May 16, 2017 07:46 PM
In tonight's Political Insider, Tom Hauser and our analysts discuss:
With less than one week to go until the end of the legislative session, Gov. Mark Dayton and legislative leaders are trying to nail down a budget deal. On Tuesday, Dayton made a significant budget offer to Republican leaders. He proposed $624 million less in spending, with $208 million more in tax cuts. That brings Dayton's total tax cut proposal to $500 million, less than half the GOP proposal. However, Dayton proposes $321 million increase in auto license tab fees through 2019 and another $638 million in 2020-21.
Republicans call license tab fees "unacceptable." However, they're encouraged by movement in other areas. Republicans did say Tuesday afternoon they reduced their tax cut proposal from $1.1 billion to $875 million.
A person familiar with the situation said FBI Director James Comey wrote in a memo after a dinner with President Donald Trump that Trump had asked him to shut down an FBI investigation into ousted national security adviser Michael Flynn.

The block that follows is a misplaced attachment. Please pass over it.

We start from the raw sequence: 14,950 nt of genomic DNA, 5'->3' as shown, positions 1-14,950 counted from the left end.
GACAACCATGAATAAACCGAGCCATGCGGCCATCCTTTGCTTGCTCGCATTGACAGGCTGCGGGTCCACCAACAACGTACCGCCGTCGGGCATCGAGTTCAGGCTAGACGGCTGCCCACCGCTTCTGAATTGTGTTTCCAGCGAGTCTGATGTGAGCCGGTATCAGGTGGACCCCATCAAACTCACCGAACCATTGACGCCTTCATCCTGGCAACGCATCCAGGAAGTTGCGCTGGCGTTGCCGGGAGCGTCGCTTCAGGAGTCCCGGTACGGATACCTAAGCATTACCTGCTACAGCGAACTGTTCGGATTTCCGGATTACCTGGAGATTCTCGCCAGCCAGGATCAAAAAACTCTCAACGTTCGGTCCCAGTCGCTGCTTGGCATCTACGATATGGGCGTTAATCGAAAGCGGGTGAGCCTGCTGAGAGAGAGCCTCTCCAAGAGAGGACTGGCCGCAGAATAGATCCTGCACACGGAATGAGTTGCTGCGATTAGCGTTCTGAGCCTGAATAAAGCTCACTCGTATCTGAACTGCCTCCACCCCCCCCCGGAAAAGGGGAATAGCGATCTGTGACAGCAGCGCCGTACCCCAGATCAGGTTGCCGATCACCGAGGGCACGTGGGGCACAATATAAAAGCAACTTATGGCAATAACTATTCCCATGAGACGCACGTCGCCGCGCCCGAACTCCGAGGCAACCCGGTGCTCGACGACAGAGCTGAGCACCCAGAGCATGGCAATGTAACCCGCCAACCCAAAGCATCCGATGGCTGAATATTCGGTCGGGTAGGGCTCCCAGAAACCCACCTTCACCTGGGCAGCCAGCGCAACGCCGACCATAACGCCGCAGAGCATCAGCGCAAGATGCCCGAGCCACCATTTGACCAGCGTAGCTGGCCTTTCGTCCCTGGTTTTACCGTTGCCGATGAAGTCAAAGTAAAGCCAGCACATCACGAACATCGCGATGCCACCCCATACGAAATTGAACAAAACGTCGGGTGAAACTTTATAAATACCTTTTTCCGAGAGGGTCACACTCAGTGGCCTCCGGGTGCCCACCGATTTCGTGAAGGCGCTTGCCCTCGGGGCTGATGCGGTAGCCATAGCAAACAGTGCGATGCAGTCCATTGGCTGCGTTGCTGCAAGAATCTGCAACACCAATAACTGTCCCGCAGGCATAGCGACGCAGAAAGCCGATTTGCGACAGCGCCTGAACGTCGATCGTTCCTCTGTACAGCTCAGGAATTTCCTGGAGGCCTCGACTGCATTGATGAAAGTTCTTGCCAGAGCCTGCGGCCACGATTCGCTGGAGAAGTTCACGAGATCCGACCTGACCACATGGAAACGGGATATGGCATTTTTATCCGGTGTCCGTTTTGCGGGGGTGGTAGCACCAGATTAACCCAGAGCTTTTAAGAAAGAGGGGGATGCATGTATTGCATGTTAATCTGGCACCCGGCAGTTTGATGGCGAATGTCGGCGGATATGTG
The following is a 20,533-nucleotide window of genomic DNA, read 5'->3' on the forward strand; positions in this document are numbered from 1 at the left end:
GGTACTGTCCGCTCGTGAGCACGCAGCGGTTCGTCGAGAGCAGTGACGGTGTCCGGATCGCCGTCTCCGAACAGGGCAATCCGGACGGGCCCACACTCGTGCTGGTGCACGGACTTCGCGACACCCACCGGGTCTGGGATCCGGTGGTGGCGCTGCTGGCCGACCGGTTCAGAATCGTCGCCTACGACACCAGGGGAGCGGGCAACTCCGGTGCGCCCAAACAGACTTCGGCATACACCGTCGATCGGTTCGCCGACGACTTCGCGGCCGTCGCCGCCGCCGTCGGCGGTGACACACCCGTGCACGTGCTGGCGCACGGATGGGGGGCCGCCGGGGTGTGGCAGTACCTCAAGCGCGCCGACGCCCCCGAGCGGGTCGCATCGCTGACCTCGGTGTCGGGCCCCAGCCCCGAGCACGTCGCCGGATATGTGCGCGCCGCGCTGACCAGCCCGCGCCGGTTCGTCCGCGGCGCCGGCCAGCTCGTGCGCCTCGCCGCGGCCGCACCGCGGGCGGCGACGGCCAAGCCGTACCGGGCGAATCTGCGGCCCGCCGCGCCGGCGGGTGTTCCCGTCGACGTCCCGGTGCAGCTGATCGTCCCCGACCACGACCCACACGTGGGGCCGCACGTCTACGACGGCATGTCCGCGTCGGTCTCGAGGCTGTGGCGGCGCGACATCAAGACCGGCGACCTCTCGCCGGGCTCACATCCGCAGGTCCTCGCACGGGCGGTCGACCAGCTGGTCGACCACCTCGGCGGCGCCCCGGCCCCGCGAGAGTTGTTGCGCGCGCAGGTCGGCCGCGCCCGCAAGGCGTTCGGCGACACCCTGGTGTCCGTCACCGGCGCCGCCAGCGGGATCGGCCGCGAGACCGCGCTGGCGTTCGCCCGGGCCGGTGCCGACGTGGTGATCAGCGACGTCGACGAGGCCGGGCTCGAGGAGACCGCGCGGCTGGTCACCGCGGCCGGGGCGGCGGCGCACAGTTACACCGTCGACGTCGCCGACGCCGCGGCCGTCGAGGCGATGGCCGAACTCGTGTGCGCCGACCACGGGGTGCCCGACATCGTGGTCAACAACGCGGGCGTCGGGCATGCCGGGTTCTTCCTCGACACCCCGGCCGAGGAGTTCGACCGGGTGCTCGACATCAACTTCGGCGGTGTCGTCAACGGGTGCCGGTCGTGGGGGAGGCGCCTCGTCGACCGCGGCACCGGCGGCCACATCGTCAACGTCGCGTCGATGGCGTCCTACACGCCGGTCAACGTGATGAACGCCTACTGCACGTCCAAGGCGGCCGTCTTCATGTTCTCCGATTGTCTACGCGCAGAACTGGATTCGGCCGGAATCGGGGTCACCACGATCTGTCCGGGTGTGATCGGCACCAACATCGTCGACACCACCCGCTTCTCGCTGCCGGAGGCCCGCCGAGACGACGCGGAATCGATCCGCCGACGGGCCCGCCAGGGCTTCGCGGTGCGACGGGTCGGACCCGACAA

The person had seen the memo but was not authorized to discuss it by name and spoke on condition of anonymity. The existence of the memo was first reported Tuesday by The New York Times. The memo followed a Jan. 27 dinner between Trump and Comey.
White House press secretary Sean Spicer says unauthorized leaks of sensitive or classified information are "frankly dangerous," after President Donald Trump reportedly shared classified information with two Russian diplomats during a meeting in the Oval Office. Spicer said in a White House briefing Tuesday the unauthorized leaks are a threat to U.S. national security. He drew a distinction between those leaks and Trump's conversation with the Russians.
President Trump's national security adviser said Trump didn't know where information that he shared with Russian officials came from. The adviser, H.R. McMaster, said at a White House briefing that the information was available through "open-source reporting." Trump was later informed that he had broken protocol. White House officials then reached out to the National Security Agency and the CIA in an effort to contain any damage.
Tom Hauser and Amanda Theisen
Updated: May 16, 2017 07:46 PM
Created: May 16, 2017 04:34 PM
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